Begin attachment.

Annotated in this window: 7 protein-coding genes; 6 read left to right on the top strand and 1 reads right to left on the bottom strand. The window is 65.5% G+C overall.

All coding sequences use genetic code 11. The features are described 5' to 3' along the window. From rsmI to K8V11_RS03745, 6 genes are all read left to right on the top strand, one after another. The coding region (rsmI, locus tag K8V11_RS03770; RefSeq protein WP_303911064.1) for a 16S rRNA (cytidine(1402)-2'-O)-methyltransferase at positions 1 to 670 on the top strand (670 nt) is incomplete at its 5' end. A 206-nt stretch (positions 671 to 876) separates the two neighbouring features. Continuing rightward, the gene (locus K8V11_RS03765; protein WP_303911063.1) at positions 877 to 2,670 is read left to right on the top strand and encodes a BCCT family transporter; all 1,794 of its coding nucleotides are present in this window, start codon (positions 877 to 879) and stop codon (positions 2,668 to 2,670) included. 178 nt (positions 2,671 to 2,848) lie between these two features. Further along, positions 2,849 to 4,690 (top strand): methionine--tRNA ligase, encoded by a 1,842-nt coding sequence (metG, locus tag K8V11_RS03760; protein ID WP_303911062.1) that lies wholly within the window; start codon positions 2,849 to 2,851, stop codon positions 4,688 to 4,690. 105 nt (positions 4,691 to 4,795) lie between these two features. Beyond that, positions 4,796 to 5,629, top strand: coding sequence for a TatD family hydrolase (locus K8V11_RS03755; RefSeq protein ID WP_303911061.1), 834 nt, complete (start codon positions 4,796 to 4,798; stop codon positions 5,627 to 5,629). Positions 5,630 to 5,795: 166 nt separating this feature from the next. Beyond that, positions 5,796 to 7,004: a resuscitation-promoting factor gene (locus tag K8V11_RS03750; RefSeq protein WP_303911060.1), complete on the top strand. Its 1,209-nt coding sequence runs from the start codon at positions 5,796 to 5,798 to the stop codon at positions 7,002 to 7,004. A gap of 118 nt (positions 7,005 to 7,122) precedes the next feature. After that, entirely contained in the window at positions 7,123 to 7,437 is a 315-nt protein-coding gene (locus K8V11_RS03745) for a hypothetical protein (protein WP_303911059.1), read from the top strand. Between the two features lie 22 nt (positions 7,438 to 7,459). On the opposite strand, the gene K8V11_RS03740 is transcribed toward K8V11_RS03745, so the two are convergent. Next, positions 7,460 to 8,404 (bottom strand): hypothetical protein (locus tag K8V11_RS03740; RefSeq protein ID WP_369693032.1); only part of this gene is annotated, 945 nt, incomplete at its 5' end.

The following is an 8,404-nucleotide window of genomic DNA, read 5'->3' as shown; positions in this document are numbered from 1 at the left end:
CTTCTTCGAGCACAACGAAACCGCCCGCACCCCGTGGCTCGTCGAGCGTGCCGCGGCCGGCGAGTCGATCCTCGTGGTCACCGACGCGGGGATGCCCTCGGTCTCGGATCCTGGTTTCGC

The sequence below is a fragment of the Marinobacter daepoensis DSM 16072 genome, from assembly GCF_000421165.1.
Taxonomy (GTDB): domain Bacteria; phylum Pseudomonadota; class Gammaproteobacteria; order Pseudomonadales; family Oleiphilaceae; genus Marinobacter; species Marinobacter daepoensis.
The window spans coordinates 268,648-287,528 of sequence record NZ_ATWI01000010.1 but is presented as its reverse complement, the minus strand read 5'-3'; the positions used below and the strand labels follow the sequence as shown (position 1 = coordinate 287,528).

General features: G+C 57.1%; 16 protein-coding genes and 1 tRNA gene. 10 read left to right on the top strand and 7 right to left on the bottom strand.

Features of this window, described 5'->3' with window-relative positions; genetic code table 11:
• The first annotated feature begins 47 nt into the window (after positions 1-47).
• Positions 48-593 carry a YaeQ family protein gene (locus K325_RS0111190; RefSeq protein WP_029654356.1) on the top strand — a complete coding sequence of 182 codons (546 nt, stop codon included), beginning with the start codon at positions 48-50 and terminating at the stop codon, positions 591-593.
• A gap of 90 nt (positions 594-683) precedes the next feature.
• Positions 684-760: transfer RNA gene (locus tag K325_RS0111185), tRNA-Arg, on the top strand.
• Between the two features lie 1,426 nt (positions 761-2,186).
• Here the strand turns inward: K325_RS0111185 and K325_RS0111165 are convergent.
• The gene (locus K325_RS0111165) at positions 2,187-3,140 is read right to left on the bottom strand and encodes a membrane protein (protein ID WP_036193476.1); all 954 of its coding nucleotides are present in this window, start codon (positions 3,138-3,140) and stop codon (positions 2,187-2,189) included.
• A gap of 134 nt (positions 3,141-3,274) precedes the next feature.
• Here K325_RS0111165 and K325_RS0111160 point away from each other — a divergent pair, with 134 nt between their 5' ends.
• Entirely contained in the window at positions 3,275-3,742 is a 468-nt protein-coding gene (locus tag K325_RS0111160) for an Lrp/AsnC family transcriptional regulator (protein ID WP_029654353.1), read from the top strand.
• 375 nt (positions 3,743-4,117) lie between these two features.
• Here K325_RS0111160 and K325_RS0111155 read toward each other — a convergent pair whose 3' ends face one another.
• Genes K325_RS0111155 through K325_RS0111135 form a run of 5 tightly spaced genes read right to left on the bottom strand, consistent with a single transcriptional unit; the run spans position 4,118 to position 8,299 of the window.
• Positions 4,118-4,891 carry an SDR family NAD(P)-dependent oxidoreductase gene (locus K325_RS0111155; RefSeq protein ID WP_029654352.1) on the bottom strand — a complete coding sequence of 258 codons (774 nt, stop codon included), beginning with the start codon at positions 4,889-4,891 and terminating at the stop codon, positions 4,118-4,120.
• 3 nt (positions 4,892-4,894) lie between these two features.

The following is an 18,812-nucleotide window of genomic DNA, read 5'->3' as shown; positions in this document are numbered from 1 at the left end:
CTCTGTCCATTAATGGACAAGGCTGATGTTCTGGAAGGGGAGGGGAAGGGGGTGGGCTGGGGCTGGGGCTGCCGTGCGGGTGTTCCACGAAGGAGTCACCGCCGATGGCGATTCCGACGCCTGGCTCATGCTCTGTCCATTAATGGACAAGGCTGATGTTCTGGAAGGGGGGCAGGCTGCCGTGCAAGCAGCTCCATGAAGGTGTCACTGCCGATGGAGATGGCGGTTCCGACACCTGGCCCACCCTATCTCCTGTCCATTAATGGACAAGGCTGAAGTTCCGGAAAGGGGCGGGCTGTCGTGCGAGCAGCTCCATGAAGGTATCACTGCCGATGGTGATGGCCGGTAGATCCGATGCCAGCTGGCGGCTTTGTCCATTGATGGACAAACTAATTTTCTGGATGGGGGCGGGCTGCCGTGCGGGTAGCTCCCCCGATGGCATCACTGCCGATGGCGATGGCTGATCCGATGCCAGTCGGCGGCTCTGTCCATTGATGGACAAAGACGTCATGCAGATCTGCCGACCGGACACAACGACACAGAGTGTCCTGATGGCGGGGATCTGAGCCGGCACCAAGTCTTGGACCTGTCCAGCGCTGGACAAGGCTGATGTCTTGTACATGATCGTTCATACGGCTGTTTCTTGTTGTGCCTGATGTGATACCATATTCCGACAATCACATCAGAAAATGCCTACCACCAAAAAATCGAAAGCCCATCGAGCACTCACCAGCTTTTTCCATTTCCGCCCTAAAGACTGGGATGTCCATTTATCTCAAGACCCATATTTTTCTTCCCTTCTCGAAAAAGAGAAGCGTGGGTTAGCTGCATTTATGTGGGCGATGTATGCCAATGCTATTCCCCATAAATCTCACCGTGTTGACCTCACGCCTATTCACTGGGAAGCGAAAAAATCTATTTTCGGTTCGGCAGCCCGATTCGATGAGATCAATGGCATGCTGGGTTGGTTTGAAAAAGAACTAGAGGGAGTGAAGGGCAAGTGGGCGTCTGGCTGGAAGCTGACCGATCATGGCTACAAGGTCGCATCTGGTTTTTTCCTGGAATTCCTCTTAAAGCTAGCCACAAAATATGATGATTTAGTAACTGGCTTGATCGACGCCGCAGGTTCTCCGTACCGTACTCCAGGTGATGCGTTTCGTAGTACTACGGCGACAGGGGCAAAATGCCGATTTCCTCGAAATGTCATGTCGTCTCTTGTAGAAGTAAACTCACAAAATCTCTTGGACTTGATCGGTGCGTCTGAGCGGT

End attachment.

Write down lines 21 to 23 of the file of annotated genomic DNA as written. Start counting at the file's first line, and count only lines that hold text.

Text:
• Here K325_RS0111160 and K325_RS0111155 read toward each other — a convergent pair whose 3' ends face one another.
• Genes K325_RS0111155 through K325_RS0111135 form a run of 5 tightly spaced genes read right to left on the bottom strand, consistent with a single transcriptional unit; the run spans position 4,118 to position 8,299 of the window.
• Positions 4,118-4,891 carry an SDR family NAD(P)-dependent oxidoreductase gene (locus K325_RS0111155; RefSeq protein ID WP_029654352.1) on the bottom strand — a complete coding sequence of 258 codons (774 nt, stop codon included), beginning with the start codon at positions 4,889-4,891 and terminating at the stop codon, positions 4,118-4,120.